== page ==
Call me delusional, or call me in denial, but I do not think of myself as fat.
Of course I’m overweight. Of course I wear a dress size that can’t be found in most specialty boutiques or clothing stores. Of course I have folds of flesh that encircle my body – a mid-section that’s hefty, breasts that are heavy, arms that are flabby, hips that are beefy. I have flesh-colored stretch marks that arc across my belly and ripples of cellulite that dimple my thighs and buttocks. I sport a double-chin and chubby cheeks and a body shaped like an apple. When I bend over to pull weeds or work on something at ground-level, I often find it difficult to breathe because my belly pushes up against my breasts, which push against my diaphragm, which cuts off my oxygen intake. Sometimes, my back hurts. Sometimes, the pain is in my feet or my ankles or my hips. I’m not always 100% comfortable, even in my sleep. Although this can be attributed to my weight, it can also be attributed to physical exertion and the slow aging of my body, which is inevitably creeping up on me.
But still, I do not think of myself as fat.
In my every day life, being overweight is irrelevant. I am an active, involved, fully capable woman who chooses activity over laziness (except for those moments when I’m feeling lazy, and then I indulge in that laziness, because I can, and I have a right to.) I work full-time at a rather demanding job, raise a teenage son, tend to a house and a yard, go to arts and cultural events, find interest in the creative endeavors of others, participate in social gatherings, visit with friends, explore the city where I live and get involved in the community when I can. I also spend quality time nurturing and caring for my interpersonal relationships and showering my partner with lots of love and sex.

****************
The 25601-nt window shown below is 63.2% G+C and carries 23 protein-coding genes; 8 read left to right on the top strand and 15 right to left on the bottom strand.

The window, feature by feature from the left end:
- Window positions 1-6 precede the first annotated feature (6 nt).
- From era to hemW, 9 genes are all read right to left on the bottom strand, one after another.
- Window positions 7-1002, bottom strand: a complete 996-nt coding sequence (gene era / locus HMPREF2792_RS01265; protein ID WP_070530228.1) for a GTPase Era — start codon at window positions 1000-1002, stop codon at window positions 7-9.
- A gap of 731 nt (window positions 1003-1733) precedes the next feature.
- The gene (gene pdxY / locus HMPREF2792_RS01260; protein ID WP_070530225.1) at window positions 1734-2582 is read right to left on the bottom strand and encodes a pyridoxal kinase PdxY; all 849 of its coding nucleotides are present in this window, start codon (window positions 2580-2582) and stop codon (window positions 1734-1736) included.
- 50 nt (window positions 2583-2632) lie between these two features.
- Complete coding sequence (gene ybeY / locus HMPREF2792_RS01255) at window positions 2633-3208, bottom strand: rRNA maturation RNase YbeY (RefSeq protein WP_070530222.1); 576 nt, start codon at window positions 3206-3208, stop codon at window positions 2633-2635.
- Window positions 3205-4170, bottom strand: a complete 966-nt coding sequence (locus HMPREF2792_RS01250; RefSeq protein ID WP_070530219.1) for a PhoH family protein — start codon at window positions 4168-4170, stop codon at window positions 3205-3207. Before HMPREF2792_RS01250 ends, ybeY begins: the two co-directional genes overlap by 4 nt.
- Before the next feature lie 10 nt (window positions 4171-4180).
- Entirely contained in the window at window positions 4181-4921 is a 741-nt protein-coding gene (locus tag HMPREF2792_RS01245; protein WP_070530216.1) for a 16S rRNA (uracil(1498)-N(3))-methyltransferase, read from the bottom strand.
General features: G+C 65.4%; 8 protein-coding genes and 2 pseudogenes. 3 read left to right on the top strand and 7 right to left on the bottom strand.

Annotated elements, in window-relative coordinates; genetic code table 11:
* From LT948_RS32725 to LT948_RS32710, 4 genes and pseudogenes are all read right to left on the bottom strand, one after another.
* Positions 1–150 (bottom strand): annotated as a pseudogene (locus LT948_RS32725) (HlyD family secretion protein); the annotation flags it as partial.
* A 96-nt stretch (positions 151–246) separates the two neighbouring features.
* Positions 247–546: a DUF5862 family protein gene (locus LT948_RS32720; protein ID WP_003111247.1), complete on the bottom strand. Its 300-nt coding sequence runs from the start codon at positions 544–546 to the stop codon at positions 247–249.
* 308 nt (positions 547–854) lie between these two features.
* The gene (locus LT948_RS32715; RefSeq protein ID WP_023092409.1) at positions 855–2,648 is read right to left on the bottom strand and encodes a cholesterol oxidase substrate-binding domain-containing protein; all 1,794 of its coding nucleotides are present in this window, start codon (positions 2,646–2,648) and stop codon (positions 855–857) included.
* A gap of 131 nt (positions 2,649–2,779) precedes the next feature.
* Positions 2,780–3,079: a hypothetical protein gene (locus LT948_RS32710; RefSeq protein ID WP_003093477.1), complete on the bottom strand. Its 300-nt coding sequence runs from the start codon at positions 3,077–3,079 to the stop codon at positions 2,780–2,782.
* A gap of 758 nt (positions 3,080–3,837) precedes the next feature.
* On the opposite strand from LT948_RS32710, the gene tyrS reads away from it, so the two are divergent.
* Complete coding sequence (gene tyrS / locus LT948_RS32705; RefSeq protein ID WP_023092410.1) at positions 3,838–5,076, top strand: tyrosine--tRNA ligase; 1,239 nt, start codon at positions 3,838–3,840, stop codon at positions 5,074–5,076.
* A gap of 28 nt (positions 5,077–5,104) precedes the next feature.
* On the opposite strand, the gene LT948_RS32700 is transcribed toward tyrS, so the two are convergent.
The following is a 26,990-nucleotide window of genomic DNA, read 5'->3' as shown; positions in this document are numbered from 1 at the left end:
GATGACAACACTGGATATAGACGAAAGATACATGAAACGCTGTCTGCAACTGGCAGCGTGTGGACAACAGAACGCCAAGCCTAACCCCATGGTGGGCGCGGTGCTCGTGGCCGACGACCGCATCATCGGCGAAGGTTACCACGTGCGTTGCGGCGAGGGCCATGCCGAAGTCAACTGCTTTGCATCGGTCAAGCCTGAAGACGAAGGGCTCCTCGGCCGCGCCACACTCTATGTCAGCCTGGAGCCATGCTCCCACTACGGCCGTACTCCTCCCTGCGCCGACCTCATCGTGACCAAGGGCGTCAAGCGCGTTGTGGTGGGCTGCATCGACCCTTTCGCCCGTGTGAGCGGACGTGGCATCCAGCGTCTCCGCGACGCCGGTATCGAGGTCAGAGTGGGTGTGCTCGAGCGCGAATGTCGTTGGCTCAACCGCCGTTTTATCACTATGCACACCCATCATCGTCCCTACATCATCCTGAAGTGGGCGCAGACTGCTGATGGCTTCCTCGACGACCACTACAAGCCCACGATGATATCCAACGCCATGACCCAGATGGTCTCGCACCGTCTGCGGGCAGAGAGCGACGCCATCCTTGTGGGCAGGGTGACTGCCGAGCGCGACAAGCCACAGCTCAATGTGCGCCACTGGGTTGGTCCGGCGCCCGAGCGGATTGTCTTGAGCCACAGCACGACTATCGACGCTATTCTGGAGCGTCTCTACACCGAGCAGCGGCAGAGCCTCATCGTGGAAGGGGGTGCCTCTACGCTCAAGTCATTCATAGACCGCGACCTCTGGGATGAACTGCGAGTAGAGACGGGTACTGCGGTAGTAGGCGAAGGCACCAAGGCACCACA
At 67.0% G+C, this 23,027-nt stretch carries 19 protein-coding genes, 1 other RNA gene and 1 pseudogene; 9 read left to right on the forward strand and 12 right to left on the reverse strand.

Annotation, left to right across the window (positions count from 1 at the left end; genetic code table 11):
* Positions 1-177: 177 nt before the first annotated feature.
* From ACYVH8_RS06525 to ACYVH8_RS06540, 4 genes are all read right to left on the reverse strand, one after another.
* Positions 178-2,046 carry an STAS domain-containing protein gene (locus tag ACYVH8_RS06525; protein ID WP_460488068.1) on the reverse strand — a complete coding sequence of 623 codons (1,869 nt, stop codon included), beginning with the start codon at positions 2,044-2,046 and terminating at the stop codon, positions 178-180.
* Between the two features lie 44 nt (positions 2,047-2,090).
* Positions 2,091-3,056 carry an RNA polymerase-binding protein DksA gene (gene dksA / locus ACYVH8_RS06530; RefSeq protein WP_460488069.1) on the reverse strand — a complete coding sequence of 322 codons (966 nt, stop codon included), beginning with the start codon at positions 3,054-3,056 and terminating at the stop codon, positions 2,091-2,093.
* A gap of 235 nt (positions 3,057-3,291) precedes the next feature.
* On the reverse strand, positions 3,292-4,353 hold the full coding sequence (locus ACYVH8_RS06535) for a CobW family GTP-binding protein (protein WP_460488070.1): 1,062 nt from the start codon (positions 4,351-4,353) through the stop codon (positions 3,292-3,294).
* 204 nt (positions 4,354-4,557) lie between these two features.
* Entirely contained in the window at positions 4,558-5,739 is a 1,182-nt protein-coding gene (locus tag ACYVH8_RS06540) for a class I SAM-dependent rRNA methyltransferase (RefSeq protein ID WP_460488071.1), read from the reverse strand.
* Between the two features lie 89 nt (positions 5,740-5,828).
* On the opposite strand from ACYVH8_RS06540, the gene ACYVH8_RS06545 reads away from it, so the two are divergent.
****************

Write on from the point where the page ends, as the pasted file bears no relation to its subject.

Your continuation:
Recently, I overheard a woman at work complaining about her personal weight gain and how life has become more difficult and uncomfortable for her, because she can’t find any clothes that fit right in her closet, and drinking a beverage while sitting in a recliner is even a challenge now because her breasts get in the way. In her griping, she said, “I don’t know how Holly does it.” Meaning me.
My immediate unspoken response was: “I just do it.”
No one can call me a couch potato. It’s rare that you’ll even find the television on in my house. Yet strangely, I experience frequent twinges of guilt when I do sit quietly with a notebook or my computer, because I feel that I should be up and about, cleaning, gardening, walking, being productive in a more physical, tangible way. As a result, I don’t write or post blogs often enough, and my creativity suffers. For instance, right now, as I type this, my mind is thinking of a dozen other things I should be attending to – a dozen other things more important than this, which is false.
So, you see, I don’t think of myself as fat. I think of myself as Holly. The woman with a body and a mind that allow her to accomplish tremendous feats, even in the everyday – planting perennials, visiting galleries, writing poetry, taking walks, cooking meals, indulging in sensual pleasures.
My daily mantra has always been this:
“to live an extraordinary life, even through ordinary circumstances”
So you see… I don’t have time to think about being fat.
How would I get anything done?